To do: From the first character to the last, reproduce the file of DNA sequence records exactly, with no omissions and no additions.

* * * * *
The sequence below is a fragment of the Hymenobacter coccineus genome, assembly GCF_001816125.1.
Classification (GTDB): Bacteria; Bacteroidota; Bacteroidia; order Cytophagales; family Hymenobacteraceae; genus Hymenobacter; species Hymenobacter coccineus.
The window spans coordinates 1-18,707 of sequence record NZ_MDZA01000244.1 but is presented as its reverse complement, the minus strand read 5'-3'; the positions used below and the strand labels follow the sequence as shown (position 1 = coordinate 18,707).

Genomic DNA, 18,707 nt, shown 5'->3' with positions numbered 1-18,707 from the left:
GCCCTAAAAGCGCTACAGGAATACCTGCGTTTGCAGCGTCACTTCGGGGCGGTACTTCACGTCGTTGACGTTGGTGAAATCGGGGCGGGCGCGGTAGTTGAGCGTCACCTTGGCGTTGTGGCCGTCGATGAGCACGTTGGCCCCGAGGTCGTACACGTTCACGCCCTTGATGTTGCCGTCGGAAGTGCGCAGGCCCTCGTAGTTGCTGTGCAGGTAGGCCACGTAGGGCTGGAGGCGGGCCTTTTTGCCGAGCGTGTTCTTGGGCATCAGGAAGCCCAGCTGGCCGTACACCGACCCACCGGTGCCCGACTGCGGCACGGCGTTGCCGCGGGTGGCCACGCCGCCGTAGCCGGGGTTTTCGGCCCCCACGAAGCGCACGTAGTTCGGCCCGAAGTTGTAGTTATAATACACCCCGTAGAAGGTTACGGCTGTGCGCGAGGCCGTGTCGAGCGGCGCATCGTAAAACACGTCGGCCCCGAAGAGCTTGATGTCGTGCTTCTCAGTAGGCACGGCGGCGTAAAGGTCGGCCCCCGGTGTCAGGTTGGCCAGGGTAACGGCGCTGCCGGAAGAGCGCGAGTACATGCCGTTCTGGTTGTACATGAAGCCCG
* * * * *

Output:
The sequence below is a fragment of the Hymenobacter coccineus genome, assembly GCF_001816125.1.
Classification (GTDB): Bacteria; Bacteroidota; Bacteroidia; order Cytophagales; family Hymenobacteraceae; genus Hymenobacter; species Hymenobacter coccineus.
The window spans coordinates 1-18,707 of sequence record NZ_MDZA01000244.1 but is presented as its reverse complement, the minus strand read 5'-3'; the positions used below and the strand labels follow the sequence as shown (position 1 = coordinate 18,707).

Genomic DNA, 18,707 nt, shown 5'->3' with positions numbered 1-18,707 from the left:
GCCCTAAAAGCGCTACAGGAATACCTGCGTTTGCAGCGTCACTTCGGGGCGGTACTTCACGTCGTTGACGTTGGTGAAATCGGGGCGGGCGCGGTAGTTGAGCGTCACCTTGGCGTTGTGGCCGTCGATGAGCACGTTGGCCCCGAGGTCGTACACGTTCACGCCCTTGATGTTGCCGTCGGAAGTGCGCAGGCCCTCGTAGTTGCTGTGCAGGTAGGCCACGTAGGGCTGGAGGCGGGCCTTTTTGCCGAGCGTGTTCTTGGGCATCAGGAAGCCCAGCTGGCCGTACACCGACCCACCGGTGCCCGACTGCGGCACGGCGTTGCCGCGGGTGGCCACGCCGCCGTAGCCGGGGTTTTCGGCCCCCACGAAGCGCACGTAGTTCGGCCCGAAGTTGTAGTTATAATACACCCCGTAGAAGGTTACGGCTGTGCGCGAGGCCGTGTCGAGCGGCGCATCGTAAAACACGTCGGCCCCGAAGAGCTTGATGTCGTGCTTCTCAGTAGGCACGGCGGCGTAAAGGTCGGCCCCCGGTGTCAGGTTGGCCAGGGTAACGGCGCTGCCGGAAGAGCGCGAGTACATGCCGTTCTGGTTGTACATGAAGCCCG